I’ll understand if you don’t take this question seriously; I realize it sounds kind of silly, but I promise that I would not waste your time with a frivolous question.

What I wonder is, how does a person know if he or she is stupid? It seems like the more a person knows, the more they realize they don’t know— and, conversely, with decreased knowledge comes a weaker sense of one’s limitations. For all I know, I could be a complete idiot, and never realize it because I’m too stupid to do so.

—Tim Klausewitz

No need to apologize; it’s a good question and lets me bring in the Dunning-Kruger effect, which allows us to detect and kill replicants.  Er, which tells us that while competent people are pretty good at estimating how competent they are, incompetent people wildly overestimate their skills.  E.g. in tests of four skills, those scoring in the bottom quartile (thus, averaging at the 12.5 percentile) estimated that they were in the 62nd percentile (i.e. well above average).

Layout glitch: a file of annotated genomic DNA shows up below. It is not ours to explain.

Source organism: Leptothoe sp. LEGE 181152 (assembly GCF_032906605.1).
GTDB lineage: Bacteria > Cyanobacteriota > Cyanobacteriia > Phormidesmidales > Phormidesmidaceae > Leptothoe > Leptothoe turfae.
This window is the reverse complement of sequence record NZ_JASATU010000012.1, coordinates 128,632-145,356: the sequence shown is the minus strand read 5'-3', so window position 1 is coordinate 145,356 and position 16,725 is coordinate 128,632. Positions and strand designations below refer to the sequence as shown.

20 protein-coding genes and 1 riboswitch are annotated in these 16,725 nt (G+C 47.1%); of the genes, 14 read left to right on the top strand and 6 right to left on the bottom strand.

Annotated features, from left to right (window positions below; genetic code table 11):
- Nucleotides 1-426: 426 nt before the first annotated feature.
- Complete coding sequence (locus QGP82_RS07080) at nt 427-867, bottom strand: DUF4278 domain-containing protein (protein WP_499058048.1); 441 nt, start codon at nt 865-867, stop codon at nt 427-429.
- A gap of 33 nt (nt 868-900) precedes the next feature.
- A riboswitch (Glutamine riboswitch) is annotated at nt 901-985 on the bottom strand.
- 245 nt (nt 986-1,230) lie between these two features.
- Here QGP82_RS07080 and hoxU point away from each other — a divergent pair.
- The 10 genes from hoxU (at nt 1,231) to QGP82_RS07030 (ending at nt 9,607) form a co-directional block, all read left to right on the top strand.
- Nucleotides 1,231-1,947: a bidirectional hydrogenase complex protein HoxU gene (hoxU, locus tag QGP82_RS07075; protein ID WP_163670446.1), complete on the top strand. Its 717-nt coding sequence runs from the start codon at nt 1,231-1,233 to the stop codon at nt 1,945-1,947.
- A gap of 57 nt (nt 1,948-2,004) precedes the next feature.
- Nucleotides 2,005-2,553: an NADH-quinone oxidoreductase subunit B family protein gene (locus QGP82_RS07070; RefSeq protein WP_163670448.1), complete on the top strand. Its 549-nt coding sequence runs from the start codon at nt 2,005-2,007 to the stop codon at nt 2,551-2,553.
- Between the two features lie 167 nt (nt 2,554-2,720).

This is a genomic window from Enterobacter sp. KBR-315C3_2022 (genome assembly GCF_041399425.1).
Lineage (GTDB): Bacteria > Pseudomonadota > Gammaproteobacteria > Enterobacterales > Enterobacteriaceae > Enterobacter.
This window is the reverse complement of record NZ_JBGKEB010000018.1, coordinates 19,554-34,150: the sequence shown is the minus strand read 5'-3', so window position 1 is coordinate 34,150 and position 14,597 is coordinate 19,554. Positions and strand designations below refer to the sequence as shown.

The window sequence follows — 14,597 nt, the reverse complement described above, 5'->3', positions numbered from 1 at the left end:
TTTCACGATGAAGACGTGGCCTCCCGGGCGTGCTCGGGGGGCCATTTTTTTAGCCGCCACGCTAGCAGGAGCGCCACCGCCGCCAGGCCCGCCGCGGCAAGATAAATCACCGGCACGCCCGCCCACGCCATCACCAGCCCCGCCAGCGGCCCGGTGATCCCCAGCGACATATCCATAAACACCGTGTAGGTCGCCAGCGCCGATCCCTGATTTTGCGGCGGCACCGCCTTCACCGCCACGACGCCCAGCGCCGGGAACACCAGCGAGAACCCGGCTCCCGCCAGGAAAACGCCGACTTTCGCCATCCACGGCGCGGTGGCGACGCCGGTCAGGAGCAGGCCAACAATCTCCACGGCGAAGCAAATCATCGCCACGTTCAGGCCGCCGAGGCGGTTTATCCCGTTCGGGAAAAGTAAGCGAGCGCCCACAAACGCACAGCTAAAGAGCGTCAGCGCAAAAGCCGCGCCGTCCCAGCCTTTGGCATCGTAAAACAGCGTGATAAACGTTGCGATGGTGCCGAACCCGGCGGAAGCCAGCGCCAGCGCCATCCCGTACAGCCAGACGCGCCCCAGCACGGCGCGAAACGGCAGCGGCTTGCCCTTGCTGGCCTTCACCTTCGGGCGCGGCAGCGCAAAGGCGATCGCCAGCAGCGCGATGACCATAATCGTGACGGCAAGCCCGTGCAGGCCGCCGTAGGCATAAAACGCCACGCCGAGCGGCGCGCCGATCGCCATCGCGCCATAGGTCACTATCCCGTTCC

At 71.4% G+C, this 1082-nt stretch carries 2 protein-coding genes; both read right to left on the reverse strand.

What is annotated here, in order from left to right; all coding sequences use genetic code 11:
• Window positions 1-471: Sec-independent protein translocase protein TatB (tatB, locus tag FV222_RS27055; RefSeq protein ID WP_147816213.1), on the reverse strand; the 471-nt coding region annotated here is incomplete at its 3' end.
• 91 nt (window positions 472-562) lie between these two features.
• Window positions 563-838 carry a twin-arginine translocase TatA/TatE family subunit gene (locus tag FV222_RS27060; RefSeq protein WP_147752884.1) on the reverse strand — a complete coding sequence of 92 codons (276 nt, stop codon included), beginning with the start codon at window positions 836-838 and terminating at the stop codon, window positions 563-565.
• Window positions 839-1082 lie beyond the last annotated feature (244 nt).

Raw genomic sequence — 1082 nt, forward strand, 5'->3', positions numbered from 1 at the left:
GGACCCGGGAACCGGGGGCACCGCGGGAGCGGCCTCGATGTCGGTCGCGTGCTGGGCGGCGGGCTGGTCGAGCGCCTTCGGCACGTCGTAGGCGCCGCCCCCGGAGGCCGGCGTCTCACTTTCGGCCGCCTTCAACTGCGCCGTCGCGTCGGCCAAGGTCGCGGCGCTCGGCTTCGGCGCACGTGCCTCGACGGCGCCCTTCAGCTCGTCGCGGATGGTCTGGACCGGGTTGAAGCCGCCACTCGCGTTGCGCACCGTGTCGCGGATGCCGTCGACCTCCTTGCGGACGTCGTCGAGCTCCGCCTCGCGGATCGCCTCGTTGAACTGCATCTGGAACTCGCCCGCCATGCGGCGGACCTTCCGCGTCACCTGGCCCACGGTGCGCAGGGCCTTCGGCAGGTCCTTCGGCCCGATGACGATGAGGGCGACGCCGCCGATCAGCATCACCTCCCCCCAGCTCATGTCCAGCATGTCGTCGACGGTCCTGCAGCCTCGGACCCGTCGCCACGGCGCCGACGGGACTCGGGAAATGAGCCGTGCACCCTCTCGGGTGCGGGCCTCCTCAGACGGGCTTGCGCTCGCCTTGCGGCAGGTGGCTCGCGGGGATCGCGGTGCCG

So the bad news is, yes, if you’re stupid you probably don’t know it.  But then the good news is, if you really wonder, you’re probably not.

I suspect you know how well you do on tests and your job.  I was always one of the top kids in my class, through high school; then I went to a good university where everyone was smart, and that cured me of any worries that I was a genius.  For what the real geniuses are like, I recommend Richard Feynman’s memoir, “Surely You’re Joking, Mr. Feynman”.  Not only is it fun to read, it shows how a smart person approaches the world, and shows how he compared himself to even smarter people, such as Niels Bohr and Einstein.

To some extent, intelligence isn’t even the main thing.  As momentum is mass times velocity, I think great minds have a quality that’s used with intelligence and multiplies it.  Or several different qualities.  Some people just have so much energy that they can crack a problem by direct hard work.  Some are particularly gifted at finding lateral solutions.  Some partner with someone else whose strengths and limitations complement theirs.  So even if you conclude that you’re no genius, that doesn’t necessarily mean you’re limited.